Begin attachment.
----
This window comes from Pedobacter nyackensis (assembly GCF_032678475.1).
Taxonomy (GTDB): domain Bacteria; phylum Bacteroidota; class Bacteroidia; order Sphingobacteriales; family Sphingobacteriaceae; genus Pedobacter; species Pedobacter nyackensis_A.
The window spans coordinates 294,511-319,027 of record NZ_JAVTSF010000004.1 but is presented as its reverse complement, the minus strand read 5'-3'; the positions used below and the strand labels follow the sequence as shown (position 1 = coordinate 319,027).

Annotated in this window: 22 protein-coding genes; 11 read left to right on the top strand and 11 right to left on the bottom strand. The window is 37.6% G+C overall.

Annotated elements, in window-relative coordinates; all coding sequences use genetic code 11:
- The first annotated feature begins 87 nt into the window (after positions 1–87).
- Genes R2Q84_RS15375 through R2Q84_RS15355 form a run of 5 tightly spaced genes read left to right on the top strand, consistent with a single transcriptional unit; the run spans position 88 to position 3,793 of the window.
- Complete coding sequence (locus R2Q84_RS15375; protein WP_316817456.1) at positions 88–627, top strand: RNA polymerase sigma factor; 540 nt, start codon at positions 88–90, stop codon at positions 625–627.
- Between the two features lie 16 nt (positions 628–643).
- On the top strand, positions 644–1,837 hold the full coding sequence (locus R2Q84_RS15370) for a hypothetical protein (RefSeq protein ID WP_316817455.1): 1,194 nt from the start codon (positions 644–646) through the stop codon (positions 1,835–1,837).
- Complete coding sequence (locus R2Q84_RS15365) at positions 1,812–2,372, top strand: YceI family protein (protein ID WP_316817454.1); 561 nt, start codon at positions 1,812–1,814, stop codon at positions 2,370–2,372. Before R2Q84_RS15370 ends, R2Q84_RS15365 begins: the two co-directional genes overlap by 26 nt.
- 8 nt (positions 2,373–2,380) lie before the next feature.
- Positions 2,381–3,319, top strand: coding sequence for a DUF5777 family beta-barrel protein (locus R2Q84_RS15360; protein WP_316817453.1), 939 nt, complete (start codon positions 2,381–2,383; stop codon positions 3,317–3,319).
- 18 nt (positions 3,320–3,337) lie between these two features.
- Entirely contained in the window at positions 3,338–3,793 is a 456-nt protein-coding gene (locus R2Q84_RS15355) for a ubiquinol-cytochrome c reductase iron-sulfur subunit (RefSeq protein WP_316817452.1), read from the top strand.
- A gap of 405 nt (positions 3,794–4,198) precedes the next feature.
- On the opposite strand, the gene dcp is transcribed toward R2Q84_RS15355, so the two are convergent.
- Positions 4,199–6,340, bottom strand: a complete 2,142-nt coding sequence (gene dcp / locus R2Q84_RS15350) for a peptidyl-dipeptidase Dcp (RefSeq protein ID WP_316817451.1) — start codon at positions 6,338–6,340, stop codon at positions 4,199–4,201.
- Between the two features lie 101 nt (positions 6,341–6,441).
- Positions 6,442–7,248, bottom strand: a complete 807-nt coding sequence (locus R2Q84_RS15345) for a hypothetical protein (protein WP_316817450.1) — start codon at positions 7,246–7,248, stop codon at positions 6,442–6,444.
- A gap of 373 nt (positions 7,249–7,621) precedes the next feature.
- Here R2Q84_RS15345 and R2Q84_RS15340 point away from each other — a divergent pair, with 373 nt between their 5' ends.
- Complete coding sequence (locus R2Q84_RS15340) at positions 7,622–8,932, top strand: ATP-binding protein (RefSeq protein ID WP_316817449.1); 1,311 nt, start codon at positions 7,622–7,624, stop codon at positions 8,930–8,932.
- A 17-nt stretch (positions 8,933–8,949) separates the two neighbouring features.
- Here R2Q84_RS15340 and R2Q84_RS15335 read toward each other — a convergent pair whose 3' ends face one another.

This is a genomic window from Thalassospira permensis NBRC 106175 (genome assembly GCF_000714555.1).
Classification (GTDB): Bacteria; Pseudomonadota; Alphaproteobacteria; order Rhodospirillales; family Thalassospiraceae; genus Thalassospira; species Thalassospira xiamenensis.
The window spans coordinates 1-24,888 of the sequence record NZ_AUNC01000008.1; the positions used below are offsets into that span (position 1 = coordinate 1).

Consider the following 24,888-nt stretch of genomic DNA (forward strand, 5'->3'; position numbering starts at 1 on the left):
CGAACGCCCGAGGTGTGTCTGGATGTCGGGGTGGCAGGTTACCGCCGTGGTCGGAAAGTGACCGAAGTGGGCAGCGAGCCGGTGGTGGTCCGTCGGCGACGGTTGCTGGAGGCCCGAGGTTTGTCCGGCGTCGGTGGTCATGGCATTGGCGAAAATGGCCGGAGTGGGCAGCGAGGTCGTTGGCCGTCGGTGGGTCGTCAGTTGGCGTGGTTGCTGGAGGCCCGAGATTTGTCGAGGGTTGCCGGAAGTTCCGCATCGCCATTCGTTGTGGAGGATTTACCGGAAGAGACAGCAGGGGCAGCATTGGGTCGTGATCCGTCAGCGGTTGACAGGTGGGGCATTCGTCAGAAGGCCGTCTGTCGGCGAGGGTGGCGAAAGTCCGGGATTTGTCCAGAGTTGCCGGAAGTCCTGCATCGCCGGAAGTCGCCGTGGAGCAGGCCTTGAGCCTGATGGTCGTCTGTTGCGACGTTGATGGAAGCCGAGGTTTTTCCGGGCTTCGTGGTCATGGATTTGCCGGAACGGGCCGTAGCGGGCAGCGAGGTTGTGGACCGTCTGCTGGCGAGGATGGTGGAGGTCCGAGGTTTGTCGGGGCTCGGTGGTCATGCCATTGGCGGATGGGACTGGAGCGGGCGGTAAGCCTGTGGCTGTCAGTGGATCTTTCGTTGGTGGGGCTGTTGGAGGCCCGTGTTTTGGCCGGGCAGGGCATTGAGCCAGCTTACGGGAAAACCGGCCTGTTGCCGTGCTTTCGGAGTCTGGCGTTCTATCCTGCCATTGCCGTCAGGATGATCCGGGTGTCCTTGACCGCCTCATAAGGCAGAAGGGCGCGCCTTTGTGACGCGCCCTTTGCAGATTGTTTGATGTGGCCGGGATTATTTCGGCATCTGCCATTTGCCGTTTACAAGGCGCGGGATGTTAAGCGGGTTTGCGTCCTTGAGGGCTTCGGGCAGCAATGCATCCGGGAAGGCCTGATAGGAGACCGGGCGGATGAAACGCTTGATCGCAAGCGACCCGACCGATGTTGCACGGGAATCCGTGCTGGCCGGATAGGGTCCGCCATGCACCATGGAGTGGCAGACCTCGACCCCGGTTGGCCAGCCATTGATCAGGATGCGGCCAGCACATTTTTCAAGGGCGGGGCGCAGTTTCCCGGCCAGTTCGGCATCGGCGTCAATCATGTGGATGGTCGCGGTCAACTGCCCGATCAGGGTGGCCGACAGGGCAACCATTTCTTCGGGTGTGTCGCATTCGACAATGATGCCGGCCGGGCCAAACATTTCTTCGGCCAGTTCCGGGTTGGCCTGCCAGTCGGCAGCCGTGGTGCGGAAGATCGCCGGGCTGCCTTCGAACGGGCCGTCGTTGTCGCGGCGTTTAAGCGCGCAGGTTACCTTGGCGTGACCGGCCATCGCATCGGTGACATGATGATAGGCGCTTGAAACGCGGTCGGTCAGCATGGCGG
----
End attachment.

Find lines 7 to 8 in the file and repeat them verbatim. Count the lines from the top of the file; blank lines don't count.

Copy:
- Genes R2Q84_RS15375 through R2Q84_RS15355 form a run of 5 tightly spaced genes read left to right on the top strand, consistent with a single transcriptional unit; the run spans position 88 to position 3,793 of the window.
- Complete coding sequence (locus R2Q84_RS15375; protein WP_316817456.1) at positions 88–627, top strand: RNA polymerase sigma factor; 540 nt, start codon at positions 88–90, stop codon at positions 625–627.